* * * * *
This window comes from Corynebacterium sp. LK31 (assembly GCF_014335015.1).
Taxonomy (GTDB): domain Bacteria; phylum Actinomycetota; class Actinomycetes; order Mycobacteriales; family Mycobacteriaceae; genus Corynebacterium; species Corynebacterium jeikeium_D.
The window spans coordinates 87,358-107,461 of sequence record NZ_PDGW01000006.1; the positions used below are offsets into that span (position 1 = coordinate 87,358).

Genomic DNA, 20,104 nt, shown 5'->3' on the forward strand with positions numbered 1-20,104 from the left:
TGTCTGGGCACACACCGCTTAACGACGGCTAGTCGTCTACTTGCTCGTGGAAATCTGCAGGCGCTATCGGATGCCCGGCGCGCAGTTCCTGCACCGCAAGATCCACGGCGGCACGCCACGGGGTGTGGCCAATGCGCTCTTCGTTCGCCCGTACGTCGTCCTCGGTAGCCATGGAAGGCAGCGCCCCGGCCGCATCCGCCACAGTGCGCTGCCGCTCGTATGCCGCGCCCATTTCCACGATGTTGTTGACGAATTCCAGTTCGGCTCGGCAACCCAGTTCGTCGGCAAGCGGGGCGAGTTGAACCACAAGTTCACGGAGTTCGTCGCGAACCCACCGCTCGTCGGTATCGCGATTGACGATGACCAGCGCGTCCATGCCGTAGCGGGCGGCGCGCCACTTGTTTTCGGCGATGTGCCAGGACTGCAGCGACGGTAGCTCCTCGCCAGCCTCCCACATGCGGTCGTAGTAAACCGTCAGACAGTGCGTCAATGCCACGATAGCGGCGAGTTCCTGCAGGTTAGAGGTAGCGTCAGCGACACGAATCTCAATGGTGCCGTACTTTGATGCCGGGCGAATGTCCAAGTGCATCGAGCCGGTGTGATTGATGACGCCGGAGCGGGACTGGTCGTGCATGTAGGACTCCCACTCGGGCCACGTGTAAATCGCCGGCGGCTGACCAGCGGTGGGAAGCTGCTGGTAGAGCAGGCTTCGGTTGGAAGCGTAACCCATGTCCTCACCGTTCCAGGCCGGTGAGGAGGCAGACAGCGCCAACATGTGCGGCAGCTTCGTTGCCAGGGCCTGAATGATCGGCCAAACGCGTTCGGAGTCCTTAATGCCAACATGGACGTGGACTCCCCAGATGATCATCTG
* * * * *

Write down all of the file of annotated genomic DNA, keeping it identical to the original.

This window comes from Corynebacterium sp. LK31 (assembly GCF_014335015.1).
Taxonomy (GTDB): domain Bacteria; phylum Actinomycetota; class Actinomycetes; order Mycobacteriales; family Mycobacteriaceae; genus Corynebacterium; species Corynebacterium jeikeium_D.
The window spans coordinates 87,358-107,461 of sequence record NZ_PDGW01000006.1; the positions used below are offsets into that span (position 1 = coordinate 87,358).

Genomic DNA, 20,104 nt, shown 5'->3' on the forward strand with positions numbered 1-20,104 from the left:
TGTCTGGGCACACACCGCTTAACGACGGCTAGTCGTCTACTTGCTCGTGGAAATCTGCAGGCGCTATCGGATGCCCGGCGCGCAGTTCCTGCACCGCAAGATCCACGGCGGCACGCCACGGGGTGTGGCCAATGCGCTCTTCGTTCGCCCGTACGTCGTCCTCGGTAGCCATGGAAGGCAGCGCCCCGGCCGCATCCGCCACAGTGCGCTGCCGCTCGTATGCCGCGCCCATTTCCACGATGTTGTTGACGAATTCCAGTTCGGCTCGGCAACCCAGTTCGTCGGCAAGCGGGGCGAGTTGAACCACAAGTTCACGGAGTTCGTCGCGAACCCACCGCTCGTCGGTATCGCGATTGACGATGACCAGCGCGTCCATGCCGTAGCGGGCGGCGCGCCACTTGTTTTCGGCGATGTGCCAGGACTGCAGCGACGGTAGCTCCTCGCCAGCCTCCCACATGCGGTCGTAGTAAACCGTCAGACAGTGCGTCAATGCCACGATAGCGGCGAGTTCCTGCAGGTTAGAGGTAGCGTCAGCGACACGAATCTCAATGGTGCCGTACTTTGATGCCGGGCGAATGTCCAAGTGCATCGAGCCGGTGTGATTGATGACGCCGGAGCGGGACTGGTCGTGCATGTAGGACTCCCACTCGGGCCACGTGTAAATCGCCGGCGGCTGACCAGCGGTGGGAAGCTGCTGGTAGAGCAGGCTTCGGTTGGAAGCGTAACCCATGTCCTCACCGTTCCAGGCCGGTGAGGAGGCAGACAGCGCCAACATGTGCGGCAGCTTCGTTGCCAGGGCCTGAATGATCGGCCAAACGCGTTCGGAGTCCTTAATGCCAACATGGACGTGGACTCCCCAGATGATCATCTG